In 1994 researchers from Denmark studied the faces of 13,186 men and women between the ages of 30 and 80 and recorded the severity of wrinkling in the right lateral part of the orbit where "crow's feet" appear. They then checked their lung capacity using a standard measurement found in pulmonary function testing and, after stratifying the subjects according to age, noticed a curious finding among current and previous smokers:
...subjects with highest wrinkle scores had on average FEV1/FVC% that was 1.2-1.9% lower than in subjects with lower wrinkle scores. No association between facial wrinkling and airflow obstruction was observed among lifetime nonsmokers.
Their conclusion: Increased facial wrinkling is associated with "airflow obstruction in smokers, but not in never-smokers. The magnitude of this association, however, is small."
Oh, the link between prune-faced smokers and emphysema is "small", eh? That's comforting to know, because God forbid the 3000 American teenagers who became regular cigarette smokers today should have to suffer from having both troll-like faces and lung disease as they wheeze on through life. Smoke 'em if you've got 'em, right kids?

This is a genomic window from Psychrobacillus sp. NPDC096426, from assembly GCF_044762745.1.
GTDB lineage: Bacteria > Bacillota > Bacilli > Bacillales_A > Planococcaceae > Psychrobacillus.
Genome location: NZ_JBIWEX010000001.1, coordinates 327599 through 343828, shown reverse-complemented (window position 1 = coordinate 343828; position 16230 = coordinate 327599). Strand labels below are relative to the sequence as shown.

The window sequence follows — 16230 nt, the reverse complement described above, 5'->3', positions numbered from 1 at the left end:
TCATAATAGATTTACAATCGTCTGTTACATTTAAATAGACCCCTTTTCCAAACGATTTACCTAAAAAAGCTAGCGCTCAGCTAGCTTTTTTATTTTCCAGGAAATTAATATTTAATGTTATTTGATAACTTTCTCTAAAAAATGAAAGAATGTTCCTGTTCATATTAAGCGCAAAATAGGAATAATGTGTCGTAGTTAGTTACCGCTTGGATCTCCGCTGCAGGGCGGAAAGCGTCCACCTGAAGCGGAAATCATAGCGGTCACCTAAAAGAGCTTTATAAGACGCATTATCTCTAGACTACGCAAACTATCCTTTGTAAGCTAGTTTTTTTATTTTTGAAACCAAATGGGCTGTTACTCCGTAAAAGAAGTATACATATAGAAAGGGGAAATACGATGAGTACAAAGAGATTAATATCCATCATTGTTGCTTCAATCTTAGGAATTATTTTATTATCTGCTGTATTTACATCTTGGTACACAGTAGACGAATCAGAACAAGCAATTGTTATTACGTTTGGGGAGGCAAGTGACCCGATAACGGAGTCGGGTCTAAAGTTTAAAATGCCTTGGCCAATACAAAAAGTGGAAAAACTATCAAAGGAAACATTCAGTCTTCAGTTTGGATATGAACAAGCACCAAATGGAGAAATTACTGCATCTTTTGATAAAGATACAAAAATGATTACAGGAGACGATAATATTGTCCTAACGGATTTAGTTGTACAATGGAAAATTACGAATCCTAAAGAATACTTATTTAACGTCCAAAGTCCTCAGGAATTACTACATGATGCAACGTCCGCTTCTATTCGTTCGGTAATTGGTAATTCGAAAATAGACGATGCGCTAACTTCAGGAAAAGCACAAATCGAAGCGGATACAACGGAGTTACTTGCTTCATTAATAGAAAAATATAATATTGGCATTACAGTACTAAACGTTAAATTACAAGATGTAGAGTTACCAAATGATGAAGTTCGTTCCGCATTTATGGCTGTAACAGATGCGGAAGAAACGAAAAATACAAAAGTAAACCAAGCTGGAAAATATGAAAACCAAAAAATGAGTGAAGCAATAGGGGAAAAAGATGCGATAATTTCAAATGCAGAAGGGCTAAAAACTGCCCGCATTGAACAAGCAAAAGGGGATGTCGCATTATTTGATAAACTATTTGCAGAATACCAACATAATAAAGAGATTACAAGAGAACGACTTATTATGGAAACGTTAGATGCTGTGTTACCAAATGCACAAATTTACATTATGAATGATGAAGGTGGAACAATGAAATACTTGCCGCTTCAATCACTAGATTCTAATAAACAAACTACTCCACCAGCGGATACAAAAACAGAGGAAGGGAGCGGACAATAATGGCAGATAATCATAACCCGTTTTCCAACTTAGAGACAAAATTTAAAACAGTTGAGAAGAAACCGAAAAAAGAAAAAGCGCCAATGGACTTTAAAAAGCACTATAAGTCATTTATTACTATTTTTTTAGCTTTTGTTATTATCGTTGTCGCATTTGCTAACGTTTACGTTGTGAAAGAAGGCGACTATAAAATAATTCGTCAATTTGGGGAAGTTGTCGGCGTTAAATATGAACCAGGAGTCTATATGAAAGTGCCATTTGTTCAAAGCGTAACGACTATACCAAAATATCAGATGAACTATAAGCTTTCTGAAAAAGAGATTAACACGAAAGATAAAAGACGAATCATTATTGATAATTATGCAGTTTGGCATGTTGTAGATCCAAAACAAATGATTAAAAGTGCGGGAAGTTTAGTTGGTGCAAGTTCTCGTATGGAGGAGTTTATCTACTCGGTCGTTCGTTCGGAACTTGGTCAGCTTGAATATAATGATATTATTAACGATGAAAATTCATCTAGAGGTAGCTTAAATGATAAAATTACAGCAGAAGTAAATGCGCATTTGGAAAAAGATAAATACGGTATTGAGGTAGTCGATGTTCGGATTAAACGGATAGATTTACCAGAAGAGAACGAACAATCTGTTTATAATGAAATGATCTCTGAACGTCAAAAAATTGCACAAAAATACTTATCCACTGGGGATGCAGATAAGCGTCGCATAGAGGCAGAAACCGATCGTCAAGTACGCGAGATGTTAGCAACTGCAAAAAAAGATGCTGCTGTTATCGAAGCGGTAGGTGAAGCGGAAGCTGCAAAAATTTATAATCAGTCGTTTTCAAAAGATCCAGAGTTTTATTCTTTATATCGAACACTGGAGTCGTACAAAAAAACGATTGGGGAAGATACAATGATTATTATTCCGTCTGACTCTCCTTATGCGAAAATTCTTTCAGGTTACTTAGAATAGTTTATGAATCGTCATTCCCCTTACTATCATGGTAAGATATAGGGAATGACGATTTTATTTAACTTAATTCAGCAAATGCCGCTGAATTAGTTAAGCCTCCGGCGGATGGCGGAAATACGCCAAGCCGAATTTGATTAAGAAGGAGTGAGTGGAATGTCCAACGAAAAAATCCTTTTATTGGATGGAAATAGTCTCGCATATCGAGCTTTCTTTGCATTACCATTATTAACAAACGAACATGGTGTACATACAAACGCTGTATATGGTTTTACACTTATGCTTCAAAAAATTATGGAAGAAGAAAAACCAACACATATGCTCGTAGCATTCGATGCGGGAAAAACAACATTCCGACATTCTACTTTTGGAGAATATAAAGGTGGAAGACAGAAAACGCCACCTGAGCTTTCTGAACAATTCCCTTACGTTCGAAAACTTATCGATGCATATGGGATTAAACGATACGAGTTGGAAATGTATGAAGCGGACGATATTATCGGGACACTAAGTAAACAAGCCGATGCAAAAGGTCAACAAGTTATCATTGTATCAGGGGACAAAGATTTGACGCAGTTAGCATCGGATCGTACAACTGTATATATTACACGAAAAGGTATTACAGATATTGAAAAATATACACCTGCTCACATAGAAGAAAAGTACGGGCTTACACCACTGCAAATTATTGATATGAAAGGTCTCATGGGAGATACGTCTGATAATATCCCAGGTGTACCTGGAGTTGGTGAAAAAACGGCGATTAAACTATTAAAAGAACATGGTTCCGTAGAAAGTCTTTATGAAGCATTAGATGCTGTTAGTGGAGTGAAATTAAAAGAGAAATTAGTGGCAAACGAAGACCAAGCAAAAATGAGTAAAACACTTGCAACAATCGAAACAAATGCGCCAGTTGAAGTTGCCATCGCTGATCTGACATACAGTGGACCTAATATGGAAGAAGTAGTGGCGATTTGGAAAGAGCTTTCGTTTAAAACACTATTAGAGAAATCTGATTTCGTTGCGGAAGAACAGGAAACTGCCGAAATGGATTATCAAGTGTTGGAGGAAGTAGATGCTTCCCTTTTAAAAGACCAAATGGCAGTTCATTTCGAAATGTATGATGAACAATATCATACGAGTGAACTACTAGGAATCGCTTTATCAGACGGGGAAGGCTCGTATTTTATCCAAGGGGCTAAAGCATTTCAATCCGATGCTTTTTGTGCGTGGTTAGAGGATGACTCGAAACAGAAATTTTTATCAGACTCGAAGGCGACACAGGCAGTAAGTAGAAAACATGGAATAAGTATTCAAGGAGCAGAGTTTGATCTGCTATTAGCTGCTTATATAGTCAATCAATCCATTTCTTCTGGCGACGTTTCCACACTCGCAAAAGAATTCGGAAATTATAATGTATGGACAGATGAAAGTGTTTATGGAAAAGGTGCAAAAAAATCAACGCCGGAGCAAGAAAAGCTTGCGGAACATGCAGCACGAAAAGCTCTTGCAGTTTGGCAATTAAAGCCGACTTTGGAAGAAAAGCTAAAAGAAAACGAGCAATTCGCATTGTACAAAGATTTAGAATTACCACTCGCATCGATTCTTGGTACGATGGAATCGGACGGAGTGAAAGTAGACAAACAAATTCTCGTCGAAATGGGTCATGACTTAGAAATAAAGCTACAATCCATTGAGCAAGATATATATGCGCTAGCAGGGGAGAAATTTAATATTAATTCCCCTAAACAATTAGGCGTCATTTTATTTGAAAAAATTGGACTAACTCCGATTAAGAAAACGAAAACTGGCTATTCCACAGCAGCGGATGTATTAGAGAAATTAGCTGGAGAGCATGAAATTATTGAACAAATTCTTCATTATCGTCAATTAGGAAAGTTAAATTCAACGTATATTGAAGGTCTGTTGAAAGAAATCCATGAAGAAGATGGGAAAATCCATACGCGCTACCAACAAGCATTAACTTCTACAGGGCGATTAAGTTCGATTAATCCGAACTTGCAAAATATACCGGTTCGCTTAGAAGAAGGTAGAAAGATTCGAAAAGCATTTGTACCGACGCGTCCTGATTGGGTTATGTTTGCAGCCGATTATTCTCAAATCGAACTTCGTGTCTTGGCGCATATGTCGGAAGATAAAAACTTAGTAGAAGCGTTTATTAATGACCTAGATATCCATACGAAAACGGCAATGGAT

Uh oh...I just remembered - it ain't 1994 anymore. Better brace yourselves, for today a new research study from the elegantly named Royal Devon and Exeter Hospital in the U. K. bears a heap o' bad news for all the young dudes and lasses in love with gaspers. What did they find out?
After age and the number of years someone had smoked were taken into account, smokers with lined faces were five times more likely to have COPD.
Facial wrinkling was also associated with triple the risk of more severe emphysema.
The authors postulate that there certainly may be a genetic susceptibility to COPD (chronic obstructive pulmonary disease), but can this genetic defect be identified by studying patient's faces? The British researchers say yes, and the hypothesis makes sense to me:
British Skin Foundation spokesman Professor Chris Griffiths, from the University of Manchester, said: "It is well documented that smoking is linked to skin wrinkling, and this is associated with smoking-induced stimulation of enzymes that break down collagen and elastic tissue in the skin.
"The chronic lung condition emphysema is also associated with loss of elasticity in the lungs and is analogous to wrinkling in the skin.
"It would be interesting to speculate that the susceptibility to sun induced skin wrinkles and the presence of emphysema are determined by similar mechanisms."
Somewhere in the universe someone must be laughing hysterically at a report on the behavior of the hominids populating this place, for who ever heard of a planet where the inhabitants possess both highly evolved intelligence and a willingness to poison themselves by the millions, or more seriously, ruin their gorgeous mugs?
Couldn't it just be that when gasping for breath, one makes a strained face, thus leading to increased propensity for wrinkles?